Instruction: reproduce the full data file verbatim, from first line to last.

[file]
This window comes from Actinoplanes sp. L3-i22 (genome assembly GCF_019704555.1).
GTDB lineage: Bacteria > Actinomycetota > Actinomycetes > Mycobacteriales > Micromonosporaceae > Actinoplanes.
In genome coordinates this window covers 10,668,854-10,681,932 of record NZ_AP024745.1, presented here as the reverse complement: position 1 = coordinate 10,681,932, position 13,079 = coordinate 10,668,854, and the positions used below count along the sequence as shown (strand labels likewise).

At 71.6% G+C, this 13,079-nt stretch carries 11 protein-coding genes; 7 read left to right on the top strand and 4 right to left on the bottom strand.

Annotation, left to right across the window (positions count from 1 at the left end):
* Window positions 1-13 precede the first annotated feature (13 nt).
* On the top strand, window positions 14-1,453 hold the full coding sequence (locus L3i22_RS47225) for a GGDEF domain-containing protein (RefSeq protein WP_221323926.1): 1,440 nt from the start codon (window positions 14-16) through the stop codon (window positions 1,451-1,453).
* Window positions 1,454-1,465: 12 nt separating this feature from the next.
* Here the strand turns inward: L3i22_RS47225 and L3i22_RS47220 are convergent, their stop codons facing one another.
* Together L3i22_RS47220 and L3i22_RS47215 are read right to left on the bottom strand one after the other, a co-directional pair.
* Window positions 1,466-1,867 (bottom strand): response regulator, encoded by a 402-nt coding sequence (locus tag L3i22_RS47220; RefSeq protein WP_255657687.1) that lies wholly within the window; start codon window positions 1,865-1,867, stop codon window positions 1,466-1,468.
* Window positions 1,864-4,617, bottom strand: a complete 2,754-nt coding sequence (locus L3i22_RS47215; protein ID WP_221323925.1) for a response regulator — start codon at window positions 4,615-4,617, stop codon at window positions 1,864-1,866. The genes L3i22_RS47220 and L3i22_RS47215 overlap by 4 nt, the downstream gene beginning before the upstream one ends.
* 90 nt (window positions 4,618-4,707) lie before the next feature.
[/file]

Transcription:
This window comes from Actinoplanes sp. L3-i22 (genome assembly GCF_019704555.1).
GTDB lineage: Bacteria > Actinomycetota > Actinomycetes > Mycobacteriales > Micromonosporaceae > Actinoplanes.
In genome coordinates this window covers 10,668,854-10,681,932 of record NZ_AP024745.1, presented here as the reverse complement: position 1 = coordinate 10,681,932, position 13,079 = coordinate 10,668,854, and the positions used below count along the sequence as shown (strand labels likewise).

At 71.6% G+C, this 13,079-nt stretch carries 11 protein-coding genes; 7 read left to right on the top strand and 4 right to left on the bottom strand.

Annotation, left to right across the window (positions count from 1 at the left end):
* Window positions 1-13 precede the first annotated feature (13 nt).
* On the top strand, window positions 14-1,453 hold the full coding sequence (locus L3i22_RS47225) for a GGDEF domain-containing protein (RefSeq protein WP_221323926.1): 1,440 nt from the start codon (window positions 14-16) through the stop codon (window positions 1,451-1,453).
* Window positions 1,454-1,465: 12 nt separating this feature from the next.
* Here the strand turns inward: L3i22_RS47225 and L3i22_RS47220 are convergent, their stop codons facing one another.
* Together L3i22_RS47220 and L3i22_RS47215 are read right to left on the bottom strand one after the other, a co-directional pair.
* Window positions 1,466-1,867 (bottom strand): response regulator, encoded by a 402-nt coding sequence (locus tag L3i22_RS47220; RefSeq protein WP_255657687.1) that lies wholly within the window; start codon window positions 1,865-1,867, stop codon window positions 1,466-1,468.
* Window positions 1,864-4,617, bottom strand: a complete 2,754-nt coding sequence (locus L3i22_RS47215; protein ID WP_221323925.1) for a response regulator — start codon at window positions 4,615-4,617, stop codon at window positions 1,864-1,866. The genes L3i22_RS47220 and L3i22_RS47215 overlap by 4 nt, the downstream gene beginning before the upstream one ends.
* 90 nt (window positions 4,618-4,707) lie before the next feature.